to Milwaukee where it was put up. Its location at that time 

was reallv in The woods. There were ho buildings in front of 
it to the river, anil but one between it and Wisconsin street. 
After Ave became settled I attended school at the old court- 
house taught by Eli Hates, and between onr house and the 
court house the bush Was so thick that I frequently became lost, 
until 1 had thoroughly learned the way. 

Milwaukee was then but a village of a few hundred inhabit- 
ants, yet it was the largest and most important point, if I re- 
member rightly, in all the vast expanse of country west of Mil- 
waukee. For some years after, it was thought that Milwaukee 
was more likely to become the great city of the west than Chi- 
cago, but subsequently the railroads turned the tide in favor of 
the latter city. 

The year before, which was in the summer of 1836, my father 
had visited the country now known as Jefferson county, and 
made claim to about a section of land, now comprising Lake 
Mills village and its surroundings. lie was very anxious to 
move his family to that point. Therefore, in the latter part of 
September, we were on the move again to roach, what was Then 
pictured to us to be, "The Promised Land.'' 

We left Milwaukee with two teams, one of which was a 
wagon drawn by oxen, containing our household goods and the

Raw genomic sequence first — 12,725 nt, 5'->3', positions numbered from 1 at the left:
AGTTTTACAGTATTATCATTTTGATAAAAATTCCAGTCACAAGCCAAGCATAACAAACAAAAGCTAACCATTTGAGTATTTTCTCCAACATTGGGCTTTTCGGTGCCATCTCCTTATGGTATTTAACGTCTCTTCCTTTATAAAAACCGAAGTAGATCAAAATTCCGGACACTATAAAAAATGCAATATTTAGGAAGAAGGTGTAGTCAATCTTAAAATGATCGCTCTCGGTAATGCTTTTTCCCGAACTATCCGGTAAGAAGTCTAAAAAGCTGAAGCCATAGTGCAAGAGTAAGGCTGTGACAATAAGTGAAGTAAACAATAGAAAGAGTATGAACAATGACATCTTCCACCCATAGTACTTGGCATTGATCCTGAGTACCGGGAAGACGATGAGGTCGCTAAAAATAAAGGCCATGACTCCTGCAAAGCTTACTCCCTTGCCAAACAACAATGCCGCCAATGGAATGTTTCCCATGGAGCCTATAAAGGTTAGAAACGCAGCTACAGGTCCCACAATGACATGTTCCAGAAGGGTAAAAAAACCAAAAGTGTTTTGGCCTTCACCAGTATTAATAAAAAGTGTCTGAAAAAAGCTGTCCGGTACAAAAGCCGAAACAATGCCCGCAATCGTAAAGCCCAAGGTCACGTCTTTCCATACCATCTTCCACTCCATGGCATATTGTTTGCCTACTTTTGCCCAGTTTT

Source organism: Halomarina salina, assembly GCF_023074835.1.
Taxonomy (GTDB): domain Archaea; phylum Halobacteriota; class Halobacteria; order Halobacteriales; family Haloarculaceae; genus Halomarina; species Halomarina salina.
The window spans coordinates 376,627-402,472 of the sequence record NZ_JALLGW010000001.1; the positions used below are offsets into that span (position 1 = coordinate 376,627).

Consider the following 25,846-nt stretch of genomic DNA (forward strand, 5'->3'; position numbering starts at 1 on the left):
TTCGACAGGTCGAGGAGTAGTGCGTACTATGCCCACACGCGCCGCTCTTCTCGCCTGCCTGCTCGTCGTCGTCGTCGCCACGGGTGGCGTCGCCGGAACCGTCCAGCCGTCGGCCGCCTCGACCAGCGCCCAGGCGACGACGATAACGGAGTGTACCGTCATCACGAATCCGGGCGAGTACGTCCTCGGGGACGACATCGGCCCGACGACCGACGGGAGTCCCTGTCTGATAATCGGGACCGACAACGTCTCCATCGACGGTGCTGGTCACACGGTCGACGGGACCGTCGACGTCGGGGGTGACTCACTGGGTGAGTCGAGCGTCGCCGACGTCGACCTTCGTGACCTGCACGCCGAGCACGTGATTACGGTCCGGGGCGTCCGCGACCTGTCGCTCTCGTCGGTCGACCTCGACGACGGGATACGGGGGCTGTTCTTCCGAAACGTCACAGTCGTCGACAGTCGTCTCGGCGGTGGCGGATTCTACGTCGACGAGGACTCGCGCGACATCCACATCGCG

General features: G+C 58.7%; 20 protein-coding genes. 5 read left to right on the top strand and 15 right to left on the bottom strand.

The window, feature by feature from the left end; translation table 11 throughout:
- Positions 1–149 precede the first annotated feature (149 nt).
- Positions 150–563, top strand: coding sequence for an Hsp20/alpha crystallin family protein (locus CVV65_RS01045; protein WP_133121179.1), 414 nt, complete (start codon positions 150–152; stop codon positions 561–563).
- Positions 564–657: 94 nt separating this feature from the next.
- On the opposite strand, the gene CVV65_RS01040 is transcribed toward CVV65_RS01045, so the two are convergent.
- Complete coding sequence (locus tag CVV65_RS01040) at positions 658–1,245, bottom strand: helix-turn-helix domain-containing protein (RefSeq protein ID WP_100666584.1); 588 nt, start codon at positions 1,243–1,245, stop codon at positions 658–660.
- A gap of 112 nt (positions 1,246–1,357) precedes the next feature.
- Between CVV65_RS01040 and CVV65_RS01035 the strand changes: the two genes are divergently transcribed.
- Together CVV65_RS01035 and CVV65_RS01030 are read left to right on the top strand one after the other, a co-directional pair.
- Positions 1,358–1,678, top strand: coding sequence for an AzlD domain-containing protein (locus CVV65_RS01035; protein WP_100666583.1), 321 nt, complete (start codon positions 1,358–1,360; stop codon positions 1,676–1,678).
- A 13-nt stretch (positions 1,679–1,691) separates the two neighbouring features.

women of the party, who could not well walk over the rough 
and muddy roads. We passed through Prairieville, now Wau- 
kesha, which place had only one or two log houses, and across 
Summit Prairie through Oconomowoc until we struck the 
woods, through which we traveled until Ave reached the pres- 
ent site of the city of Wa ten own. At a place in the heavy 
timber, hot far from the Rock river known as Saeias, we were 
OA'ertaken by a heavy rainstorm, and wo had to Search for the 
bestshelter we could find. In a clearing near at hand we 
found a shanty with the body niade of small logs, and with the 
roof partly Covered with split timber. Into this we all hud- 
dled; and after partaking of the last of onr provisions waited 
for the morning, which finally came and found us thoroughly 
wot from the storm. We gathered ourselves together, formed